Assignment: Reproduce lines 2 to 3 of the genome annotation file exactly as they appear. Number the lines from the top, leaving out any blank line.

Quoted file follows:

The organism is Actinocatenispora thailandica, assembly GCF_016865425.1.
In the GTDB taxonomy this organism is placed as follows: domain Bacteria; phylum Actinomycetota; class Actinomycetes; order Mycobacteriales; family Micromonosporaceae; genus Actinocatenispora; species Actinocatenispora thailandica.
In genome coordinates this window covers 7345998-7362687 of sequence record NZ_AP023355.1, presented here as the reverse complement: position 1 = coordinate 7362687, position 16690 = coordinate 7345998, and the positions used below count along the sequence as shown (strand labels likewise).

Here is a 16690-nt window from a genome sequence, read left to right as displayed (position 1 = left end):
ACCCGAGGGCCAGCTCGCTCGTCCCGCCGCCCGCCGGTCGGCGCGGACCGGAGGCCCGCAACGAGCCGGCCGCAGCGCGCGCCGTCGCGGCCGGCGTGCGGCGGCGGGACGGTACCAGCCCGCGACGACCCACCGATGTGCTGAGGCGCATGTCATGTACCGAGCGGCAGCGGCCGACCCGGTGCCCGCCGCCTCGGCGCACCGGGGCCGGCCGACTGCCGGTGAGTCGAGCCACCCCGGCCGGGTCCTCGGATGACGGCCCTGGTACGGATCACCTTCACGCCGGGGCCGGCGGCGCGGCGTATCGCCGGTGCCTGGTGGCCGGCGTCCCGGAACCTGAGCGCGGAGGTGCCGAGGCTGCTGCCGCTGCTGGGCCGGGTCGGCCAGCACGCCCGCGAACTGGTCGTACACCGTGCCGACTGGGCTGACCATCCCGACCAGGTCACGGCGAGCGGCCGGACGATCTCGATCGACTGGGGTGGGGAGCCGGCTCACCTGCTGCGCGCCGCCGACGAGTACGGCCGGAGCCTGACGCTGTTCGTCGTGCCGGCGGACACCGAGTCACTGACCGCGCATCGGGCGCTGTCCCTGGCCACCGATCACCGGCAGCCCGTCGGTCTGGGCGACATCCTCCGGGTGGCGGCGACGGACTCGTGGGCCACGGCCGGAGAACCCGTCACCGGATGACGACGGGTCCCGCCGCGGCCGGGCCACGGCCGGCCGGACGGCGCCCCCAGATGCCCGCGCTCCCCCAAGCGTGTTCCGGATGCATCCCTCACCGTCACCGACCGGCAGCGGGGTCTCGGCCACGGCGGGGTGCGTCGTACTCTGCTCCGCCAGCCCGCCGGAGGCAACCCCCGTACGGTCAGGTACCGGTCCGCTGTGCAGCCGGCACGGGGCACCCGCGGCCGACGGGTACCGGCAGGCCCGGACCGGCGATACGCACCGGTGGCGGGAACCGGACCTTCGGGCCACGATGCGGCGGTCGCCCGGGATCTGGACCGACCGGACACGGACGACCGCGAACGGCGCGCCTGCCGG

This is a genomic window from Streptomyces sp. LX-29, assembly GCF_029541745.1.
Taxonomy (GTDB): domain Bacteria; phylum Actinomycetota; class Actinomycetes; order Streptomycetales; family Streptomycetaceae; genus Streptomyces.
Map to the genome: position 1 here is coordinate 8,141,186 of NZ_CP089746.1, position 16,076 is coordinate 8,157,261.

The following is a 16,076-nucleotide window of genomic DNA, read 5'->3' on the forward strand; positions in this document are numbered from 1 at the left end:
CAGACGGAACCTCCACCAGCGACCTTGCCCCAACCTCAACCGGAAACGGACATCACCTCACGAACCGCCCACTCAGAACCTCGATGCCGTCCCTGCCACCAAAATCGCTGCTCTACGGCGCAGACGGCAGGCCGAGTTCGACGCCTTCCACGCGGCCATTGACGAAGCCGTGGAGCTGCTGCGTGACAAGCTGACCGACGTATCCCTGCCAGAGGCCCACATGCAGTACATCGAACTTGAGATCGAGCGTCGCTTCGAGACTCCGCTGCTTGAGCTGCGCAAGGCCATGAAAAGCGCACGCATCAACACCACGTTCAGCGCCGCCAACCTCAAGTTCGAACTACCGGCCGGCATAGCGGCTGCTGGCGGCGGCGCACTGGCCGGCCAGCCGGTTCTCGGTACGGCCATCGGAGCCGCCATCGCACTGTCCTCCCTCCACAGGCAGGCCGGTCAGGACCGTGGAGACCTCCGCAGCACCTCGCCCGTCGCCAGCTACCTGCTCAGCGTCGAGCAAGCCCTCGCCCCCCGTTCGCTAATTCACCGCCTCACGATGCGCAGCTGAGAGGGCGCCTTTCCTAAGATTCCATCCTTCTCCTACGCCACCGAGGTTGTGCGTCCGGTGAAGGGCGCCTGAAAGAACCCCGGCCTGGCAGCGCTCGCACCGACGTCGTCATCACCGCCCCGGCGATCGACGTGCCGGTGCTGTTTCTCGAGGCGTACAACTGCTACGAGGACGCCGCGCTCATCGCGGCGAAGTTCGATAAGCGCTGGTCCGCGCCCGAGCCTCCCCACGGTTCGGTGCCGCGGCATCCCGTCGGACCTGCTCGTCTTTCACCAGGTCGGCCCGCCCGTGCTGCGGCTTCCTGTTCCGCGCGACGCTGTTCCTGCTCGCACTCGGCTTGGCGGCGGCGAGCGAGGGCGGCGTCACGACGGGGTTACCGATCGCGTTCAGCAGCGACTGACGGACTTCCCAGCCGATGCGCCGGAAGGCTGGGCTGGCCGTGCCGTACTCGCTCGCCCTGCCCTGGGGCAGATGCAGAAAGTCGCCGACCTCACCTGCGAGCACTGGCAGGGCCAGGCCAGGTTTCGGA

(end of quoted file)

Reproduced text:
In the GTDB taxonomy this organism is placed as follows: domain Bacteria; phylum Actinomycetota; class Actinomycetes; order Mycobacteriales; family Micromonosporaceae; genus Actinocatenispora; species Actinocatenispora thailandica.
In genome coordinates this window covers 7345998-7362687 of sequence record NZ_AP023355.1, presented here as the reverse complement: position 1 = coordinate 7362687, position 16690 = coordinate 7345998, and the positions used below count along the sequence as shown (strand labels likewise).